Man Utd are incredibly top of the pile at Christmas, and probably wondering how they got there. More pertinent a question might be who let them get there?
There were a few of stutters from Chelsea early on as their World Cup-weary stars shook and tried to get used to playing, for the most part, out of position while challenges from Arsenal and Liverpool failed to materialise. United could not believe their luck. Consistent performances and a relatively clean injury list saw them sail to the top of the Premiership table unchallenged.
This while Arsenal look like they still have a lot of work to do if they want to turn the Emirates into a fortress. Though when they are on song, the Londoners are still the most exciting team in the league, they are horribly inconsistent and this will doubtless stop them from getting back into the title race proper this season.
Liverpool appear to be finding their rhythm at last, but it is all illusionary, their early season programme was tough; picking off the likes of Charlton away, and Fulham and Watford at Anfield in recent weeks hardly qualifies them as championship material. They are more likely good solid candidates for a Champions League qualifiers spot. Alonso, Gerrard, Carragher and possibly Kuyt might be capable, but there are too many Luis Garcias in this side — players who only seem to really turn it on in cup competitions.
United, meanwhile, are in sparkling form, coming back from a hiccup against West Ham and displaying a lot of character with an excellent away win against Martin O’Neill’s tricky Villa side.
Giggs and Scholes have been outstanding and Saha/Rooney is starting to look like the most efficient front line in the league. At the back, Vidic is starting to show some evidence of being worth the £7million, while Van Der Saar’s class is unquestionable.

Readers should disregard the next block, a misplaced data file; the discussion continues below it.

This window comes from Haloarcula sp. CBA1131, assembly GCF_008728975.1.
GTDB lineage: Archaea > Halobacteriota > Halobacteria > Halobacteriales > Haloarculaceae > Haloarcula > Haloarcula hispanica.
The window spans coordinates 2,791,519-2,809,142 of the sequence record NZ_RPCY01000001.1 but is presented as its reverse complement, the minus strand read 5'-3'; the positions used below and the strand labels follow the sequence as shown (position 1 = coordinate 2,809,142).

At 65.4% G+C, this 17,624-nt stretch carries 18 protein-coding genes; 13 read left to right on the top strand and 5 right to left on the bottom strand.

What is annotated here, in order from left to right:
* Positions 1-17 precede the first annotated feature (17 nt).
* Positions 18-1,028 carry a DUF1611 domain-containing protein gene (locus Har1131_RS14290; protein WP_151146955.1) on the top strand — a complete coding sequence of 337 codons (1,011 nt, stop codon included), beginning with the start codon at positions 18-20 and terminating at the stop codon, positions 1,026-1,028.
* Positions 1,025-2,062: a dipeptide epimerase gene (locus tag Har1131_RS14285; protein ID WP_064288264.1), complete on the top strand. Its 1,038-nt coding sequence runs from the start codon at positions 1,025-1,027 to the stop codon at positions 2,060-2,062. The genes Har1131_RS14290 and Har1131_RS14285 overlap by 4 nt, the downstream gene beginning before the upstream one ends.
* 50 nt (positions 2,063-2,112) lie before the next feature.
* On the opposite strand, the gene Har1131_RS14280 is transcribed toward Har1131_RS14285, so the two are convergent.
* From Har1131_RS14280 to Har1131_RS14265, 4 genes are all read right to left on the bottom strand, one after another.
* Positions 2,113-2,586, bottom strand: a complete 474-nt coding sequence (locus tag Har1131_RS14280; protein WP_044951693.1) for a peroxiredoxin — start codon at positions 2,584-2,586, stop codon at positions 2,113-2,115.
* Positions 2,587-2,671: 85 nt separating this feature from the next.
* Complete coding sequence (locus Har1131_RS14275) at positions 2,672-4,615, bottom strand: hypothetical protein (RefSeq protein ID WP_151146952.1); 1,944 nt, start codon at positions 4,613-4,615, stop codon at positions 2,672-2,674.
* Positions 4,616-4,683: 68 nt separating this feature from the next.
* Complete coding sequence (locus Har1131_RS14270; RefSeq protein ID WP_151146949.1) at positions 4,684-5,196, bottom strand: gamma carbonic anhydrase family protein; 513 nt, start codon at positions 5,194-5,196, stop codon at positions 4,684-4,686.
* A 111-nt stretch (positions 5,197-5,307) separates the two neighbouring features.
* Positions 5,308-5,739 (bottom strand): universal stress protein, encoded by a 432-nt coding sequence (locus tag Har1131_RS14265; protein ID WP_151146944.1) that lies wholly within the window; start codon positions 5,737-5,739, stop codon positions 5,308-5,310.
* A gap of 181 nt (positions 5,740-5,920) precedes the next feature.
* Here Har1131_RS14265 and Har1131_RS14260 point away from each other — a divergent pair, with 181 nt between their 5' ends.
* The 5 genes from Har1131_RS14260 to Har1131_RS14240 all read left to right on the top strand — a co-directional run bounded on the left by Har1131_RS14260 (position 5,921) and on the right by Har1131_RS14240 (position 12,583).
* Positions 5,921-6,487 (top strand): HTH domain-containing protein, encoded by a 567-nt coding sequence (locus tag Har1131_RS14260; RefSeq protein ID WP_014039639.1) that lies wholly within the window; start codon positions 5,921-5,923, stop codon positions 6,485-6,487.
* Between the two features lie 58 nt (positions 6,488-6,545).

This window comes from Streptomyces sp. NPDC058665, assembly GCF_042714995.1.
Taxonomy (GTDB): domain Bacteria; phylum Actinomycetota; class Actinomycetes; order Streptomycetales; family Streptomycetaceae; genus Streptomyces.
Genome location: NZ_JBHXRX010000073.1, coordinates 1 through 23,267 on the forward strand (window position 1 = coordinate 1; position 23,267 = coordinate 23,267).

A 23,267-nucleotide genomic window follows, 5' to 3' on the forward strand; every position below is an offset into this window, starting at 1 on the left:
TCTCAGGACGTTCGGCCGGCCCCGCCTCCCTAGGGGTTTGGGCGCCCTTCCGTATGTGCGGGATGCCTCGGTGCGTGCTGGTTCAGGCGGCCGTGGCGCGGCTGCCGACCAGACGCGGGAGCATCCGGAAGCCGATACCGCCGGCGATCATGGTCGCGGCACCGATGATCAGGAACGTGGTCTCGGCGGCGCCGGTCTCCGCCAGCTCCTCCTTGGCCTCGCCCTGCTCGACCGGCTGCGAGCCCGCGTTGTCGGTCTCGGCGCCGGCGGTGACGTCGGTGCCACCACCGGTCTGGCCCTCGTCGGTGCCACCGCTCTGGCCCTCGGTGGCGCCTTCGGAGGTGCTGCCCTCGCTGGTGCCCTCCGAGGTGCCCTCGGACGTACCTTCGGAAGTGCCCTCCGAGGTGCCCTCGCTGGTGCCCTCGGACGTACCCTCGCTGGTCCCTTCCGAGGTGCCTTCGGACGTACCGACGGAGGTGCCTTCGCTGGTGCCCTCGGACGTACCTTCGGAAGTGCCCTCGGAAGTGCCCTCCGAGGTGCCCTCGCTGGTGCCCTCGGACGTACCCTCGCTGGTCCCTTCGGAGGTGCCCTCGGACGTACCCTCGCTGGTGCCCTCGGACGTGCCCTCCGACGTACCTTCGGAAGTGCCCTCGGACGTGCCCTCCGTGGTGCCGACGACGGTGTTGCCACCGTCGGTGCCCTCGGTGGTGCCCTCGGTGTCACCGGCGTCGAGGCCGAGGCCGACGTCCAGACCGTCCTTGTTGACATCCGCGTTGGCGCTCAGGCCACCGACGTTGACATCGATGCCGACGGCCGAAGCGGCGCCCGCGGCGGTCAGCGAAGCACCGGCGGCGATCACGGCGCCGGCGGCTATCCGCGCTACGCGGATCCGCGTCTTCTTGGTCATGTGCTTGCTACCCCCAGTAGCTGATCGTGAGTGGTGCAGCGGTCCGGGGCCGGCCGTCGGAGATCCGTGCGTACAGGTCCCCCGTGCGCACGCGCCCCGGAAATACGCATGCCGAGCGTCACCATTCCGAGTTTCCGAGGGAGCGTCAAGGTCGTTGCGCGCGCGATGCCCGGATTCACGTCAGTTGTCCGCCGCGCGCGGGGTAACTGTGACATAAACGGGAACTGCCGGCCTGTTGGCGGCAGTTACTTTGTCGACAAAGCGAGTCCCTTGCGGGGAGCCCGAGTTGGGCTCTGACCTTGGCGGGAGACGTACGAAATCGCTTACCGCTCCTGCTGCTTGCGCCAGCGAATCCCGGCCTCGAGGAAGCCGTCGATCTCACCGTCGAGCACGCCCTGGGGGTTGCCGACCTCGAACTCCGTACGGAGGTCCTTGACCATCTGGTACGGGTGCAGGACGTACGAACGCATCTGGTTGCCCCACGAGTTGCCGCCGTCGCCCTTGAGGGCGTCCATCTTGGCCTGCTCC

The only problem with United, however, is their lack of squad depth. It would only take one or two injuries to seriously unbalance this team.
Those waiting on the sidelines: the Wes Browns, Darren Fletchers and Alan Smiths, are just not, for all of their unquestionable commitment to the club, championship-winning material. There is no doubt about it: should any of their key players face a month on the sidelines, this would be a massive blow to their title ambitions.
Chelsea, on the other hand, might even welcome one or two injuries, at least it might give some of their well-paid, five-star reserves a run in the first team. Their strength in depth is second to none anywhere in the World.
Liverpool, meanwhile, do have a bigger squad than United, but theirs is brimming with ineffective utility players like Bolo Zenden. Arsenal, too, have strength in numbers, but most of their squad outside the first eleven are untested at the highest level.
Ferguson’s admission that his transfer kitty is a measly £25million a year (albeit with a £25 million “superstar” fund), simply does not allow him to be able to compete with Mourinho, who can squander that much on £50k-a-week reserve team players several times over.
Chelsea have hit their stride now, and they will return to their efficient, if dull, results-based service of last season.
Sorry kids, but money still rules, and unless Fergie waves some kind of magic wand over his players that will somehow keep them all injury-free until May, there seems to be no conceivable way the title is going to head back up North in 2007.